Last night Harvest Rain opened their flyby season of Monty Python’s spoof musical Spamalot to an obvious fan crowd, complete with standing ovation.
Based on the 1975 cult film Monty Python and the Holy Grail, the musical adaptation by original Pythonite Eric Idle (Book and Lyrics), and Music (John du Prez and Eric Idle), will not disappoint avid fans. With the inclusion of their most famous scenes such as the Knights who say Ni, the Black Knight, the Finnish fish schlapping dance and killer rabbits; these characters only had to just turn up on stage for the audience to start cheering (well the in-crowd who knew the in-joke to come). In fact, the most iconic Python song of them all, “Always Look on the Bright Side of Life”, inspired a spontaneous audience sing-a-long. However, those who didn’t know the Python references may have felt left out and wondering why all this silliness was so funny. Don’t get me wrong, you can still enjoy the show without being a fan, but it is more rewarding if you are.
So to recap, Spamalot is about a quest given to King Arthur, by God, to gather the Knights of the Round Table in order to find ‘The Holy Grail’. In a comedy of errors, King Arthur suffers from little man syndrome in that no one takes him seriously. He rides and invisible horse and comes complete with his own foley artist (aka Patsy his faithful side-kick servant), who clip-clops two coconut shells together to provide sound effects for his cantering, albeit invisible, horse.
Harvest Rain’s director Tim O’Connor has a knack for pulling star power to a show, and has paired up once again, Jon English and Simon Gallaher in the roles of King Arthur and Patsy, who bounced off each other with the same familiar laid back banter as they did 30 years ago in The Pirates of Penzance, often breaking the fourth wall to include the audience in their antics, which they cleverly made great use of during line fumbles, and rather than cover mistakes, they would milk it for all Betsy was worth.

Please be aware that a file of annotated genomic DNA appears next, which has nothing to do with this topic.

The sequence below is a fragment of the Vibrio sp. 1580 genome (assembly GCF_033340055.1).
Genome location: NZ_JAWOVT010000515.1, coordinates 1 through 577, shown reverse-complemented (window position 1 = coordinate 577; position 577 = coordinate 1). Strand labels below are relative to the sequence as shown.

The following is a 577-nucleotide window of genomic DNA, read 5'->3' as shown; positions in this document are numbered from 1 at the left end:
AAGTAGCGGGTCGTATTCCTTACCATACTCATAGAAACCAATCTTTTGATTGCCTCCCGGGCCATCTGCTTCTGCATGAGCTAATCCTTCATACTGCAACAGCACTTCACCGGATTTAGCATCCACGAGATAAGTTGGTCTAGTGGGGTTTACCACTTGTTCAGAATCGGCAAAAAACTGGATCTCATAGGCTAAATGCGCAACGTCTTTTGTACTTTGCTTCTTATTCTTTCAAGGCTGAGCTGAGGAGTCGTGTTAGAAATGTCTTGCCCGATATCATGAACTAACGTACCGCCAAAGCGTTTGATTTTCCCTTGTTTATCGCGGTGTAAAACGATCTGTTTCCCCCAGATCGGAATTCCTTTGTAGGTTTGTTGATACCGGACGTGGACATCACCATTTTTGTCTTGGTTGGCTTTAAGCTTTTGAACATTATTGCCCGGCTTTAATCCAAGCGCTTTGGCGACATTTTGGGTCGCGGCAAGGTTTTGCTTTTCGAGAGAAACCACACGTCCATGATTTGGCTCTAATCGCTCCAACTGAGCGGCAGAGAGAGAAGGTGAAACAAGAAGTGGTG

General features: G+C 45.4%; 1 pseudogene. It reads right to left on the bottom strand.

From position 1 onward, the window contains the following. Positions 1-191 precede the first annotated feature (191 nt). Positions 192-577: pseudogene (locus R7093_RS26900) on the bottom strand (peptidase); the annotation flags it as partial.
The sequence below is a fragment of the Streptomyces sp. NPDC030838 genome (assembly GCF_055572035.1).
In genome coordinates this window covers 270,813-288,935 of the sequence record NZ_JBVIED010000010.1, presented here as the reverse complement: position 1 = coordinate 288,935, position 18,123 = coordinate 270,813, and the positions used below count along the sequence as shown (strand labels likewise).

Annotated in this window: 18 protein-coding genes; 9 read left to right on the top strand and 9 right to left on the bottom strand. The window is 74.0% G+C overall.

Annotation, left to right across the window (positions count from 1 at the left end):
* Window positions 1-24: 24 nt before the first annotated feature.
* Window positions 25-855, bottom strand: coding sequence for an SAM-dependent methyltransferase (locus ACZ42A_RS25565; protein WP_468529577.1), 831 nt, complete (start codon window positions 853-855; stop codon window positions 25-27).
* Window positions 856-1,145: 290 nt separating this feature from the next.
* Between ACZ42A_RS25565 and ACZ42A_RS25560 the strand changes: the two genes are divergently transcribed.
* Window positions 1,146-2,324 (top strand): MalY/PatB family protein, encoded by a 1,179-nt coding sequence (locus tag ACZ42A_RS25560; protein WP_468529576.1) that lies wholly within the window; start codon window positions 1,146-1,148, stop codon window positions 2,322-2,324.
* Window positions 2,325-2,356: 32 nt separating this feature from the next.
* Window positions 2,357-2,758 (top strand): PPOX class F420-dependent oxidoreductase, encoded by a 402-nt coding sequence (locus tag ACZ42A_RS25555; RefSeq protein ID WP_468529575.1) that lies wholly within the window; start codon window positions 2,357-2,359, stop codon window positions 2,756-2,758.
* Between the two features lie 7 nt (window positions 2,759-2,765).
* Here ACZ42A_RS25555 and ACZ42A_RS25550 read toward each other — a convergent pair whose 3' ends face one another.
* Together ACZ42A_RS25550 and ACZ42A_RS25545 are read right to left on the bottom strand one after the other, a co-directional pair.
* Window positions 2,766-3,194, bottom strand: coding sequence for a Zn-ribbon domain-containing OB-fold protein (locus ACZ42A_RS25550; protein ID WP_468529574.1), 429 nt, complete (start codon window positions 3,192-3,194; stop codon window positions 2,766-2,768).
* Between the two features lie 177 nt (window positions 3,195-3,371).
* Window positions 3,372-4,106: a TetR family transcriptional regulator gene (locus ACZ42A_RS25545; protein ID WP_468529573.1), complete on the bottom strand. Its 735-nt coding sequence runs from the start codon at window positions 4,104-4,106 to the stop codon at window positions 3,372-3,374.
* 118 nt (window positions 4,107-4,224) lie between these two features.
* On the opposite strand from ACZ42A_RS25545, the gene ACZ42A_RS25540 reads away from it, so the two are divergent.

Stalwart of the stage, Julie Anthony added to the star-studded line up in the only female lead role, The Lady of the Lake. With true Diva status, she gave the production the nod of professionalism with her impeccable vocals. Other Brisbane favourites in the line-up included Dash Kruck who played numerous parts with wit and charm, and Chris Kellett as Sir Lancelot, who had the Monty Python shtick down patsy. Steve Hirst as Sir Galahad and Shaun McCallum as Sir Bedevere rounded out the Knights.
But the stand-out was stand-up comedian Frank Woodley as namby-pamby Sir Robin, whose comic timing and execution of character was as expected, brilliant. But it was his smaller (but not lesser) role of the taunting Frenchman that stole the show. Woodley was aptly silly, irreverent, and hilarious as he improvised additional insults for the Knights of the Round Table and had the audience in the palm of his little French manicured hand.
The dancing chorus did a solid job adding some sparkle to the show, with colourful costumes by Josh McIntosh and fun choreography by George Canham. However, the set was a little disappointing for this large QPAC staged production. But knowing how brilliant McIntosh is in everything he does, further investigation would most likely reveal that the cartoon-like backdrop of the castle was intentionally sketchy to remain faithful to the skit-like, low-brow style of the show.
Monty Python’s Spamalot by Harvest Rain is simply a light-hearted, fun time in the theatre, and has a very short sprint of a season with only two more shows in the QPAC Concert Hall, at 1pm and 6pm Sunday October 5.